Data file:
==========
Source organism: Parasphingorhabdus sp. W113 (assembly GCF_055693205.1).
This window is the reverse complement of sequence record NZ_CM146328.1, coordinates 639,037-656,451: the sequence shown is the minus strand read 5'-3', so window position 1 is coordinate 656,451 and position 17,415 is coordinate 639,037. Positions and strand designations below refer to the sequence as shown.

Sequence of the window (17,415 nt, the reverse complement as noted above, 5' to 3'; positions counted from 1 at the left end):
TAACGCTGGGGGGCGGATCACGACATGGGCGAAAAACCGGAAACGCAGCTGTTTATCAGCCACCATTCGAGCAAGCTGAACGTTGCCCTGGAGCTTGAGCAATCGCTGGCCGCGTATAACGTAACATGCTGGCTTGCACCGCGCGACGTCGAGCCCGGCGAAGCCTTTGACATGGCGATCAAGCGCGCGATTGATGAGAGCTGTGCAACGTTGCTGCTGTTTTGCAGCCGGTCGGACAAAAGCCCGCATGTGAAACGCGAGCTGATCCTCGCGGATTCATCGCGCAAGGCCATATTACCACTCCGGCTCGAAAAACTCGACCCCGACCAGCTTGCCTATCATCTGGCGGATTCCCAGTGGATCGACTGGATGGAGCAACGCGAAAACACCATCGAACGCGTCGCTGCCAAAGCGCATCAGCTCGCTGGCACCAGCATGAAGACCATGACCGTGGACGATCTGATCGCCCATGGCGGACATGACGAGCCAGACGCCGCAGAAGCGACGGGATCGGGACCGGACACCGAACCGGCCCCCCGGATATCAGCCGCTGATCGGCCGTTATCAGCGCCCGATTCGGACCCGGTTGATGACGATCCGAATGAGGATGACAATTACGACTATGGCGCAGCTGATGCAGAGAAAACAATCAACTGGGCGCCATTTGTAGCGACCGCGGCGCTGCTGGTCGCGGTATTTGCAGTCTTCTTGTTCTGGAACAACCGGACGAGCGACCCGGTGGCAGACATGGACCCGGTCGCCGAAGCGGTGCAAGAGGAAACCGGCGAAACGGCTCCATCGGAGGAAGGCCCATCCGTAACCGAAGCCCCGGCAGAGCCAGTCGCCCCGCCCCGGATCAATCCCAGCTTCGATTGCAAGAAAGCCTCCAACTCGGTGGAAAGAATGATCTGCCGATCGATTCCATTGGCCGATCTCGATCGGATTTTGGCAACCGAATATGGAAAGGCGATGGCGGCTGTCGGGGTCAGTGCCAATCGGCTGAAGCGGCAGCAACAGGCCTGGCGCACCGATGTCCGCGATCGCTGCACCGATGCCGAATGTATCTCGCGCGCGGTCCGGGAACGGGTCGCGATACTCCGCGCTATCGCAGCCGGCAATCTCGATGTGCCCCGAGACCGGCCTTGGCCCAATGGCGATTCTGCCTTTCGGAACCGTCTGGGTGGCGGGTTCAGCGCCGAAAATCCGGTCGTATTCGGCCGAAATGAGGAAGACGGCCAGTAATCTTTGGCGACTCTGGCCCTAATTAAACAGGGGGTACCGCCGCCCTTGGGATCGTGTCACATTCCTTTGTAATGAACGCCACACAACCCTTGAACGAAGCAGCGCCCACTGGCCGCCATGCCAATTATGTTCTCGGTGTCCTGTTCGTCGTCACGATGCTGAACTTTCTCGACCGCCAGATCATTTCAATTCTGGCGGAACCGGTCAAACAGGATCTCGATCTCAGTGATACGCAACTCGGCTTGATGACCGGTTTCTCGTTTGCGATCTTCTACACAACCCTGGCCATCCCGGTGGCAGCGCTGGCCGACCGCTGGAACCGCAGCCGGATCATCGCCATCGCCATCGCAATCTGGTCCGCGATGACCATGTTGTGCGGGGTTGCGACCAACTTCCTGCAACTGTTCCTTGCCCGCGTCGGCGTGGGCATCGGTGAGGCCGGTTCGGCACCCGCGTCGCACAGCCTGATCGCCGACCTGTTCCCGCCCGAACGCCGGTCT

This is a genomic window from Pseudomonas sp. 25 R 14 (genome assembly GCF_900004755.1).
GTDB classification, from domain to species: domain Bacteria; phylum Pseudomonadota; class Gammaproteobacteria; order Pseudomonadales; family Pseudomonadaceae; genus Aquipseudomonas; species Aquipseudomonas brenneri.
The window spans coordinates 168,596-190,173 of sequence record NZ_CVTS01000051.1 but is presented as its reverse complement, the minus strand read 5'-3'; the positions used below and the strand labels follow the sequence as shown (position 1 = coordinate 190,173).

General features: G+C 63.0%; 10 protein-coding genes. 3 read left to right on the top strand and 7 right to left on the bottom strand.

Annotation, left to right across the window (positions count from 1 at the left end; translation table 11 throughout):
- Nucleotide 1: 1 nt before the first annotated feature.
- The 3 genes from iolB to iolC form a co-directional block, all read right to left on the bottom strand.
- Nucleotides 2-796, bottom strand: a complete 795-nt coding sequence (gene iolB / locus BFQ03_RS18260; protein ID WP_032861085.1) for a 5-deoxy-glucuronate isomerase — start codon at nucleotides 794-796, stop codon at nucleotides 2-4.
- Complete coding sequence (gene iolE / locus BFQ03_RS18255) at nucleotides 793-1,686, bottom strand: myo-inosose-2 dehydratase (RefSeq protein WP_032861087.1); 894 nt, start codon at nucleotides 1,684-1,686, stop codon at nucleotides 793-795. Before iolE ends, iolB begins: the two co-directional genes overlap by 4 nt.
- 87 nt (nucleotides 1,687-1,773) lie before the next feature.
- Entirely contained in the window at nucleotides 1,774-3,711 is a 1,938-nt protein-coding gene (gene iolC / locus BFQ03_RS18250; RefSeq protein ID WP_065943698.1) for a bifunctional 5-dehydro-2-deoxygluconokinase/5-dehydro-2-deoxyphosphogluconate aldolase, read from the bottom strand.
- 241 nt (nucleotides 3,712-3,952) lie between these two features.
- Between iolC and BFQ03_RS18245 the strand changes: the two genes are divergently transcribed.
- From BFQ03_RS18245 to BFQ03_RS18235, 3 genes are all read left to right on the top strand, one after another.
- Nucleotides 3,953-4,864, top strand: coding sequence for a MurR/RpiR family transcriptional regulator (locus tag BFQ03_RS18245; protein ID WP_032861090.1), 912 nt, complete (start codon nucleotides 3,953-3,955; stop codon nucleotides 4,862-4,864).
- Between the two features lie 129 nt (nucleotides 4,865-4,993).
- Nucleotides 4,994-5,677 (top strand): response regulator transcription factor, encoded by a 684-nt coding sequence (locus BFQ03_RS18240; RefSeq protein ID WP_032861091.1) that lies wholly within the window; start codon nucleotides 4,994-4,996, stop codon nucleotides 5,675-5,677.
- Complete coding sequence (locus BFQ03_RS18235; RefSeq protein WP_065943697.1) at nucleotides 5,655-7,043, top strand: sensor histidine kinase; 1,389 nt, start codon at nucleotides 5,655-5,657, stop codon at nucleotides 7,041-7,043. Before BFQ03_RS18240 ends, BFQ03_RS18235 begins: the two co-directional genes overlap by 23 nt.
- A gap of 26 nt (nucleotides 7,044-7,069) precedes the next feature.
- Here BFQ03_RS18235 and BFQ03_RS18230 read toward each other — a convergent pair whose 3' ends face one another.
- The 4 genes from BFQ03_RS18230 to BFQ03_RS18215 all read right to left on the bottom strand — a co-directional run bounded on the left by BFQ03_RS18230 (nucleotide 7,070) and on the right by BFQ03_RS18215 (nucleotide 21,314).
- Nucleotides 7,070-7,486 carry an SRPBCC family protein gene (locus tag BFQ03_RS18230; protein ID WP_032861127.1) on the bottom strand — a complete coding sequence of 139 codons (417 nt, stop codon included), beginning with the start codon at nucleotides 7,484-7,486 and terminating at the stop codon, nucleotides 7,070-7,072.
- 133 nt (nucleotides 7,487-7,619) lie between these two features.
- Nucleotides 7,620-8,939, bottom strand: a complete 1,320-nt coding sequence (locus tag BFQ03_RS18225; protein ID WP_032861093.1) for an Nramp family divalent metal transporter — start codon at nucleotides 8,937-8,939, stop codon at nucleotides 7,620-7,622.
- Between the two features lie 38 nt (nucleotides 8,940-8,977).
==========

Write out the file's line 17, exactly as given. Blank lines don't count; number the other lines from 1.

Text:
- Between iolC and BFQ03_RS18245 the strand changes: the two genes are divergently transcribed.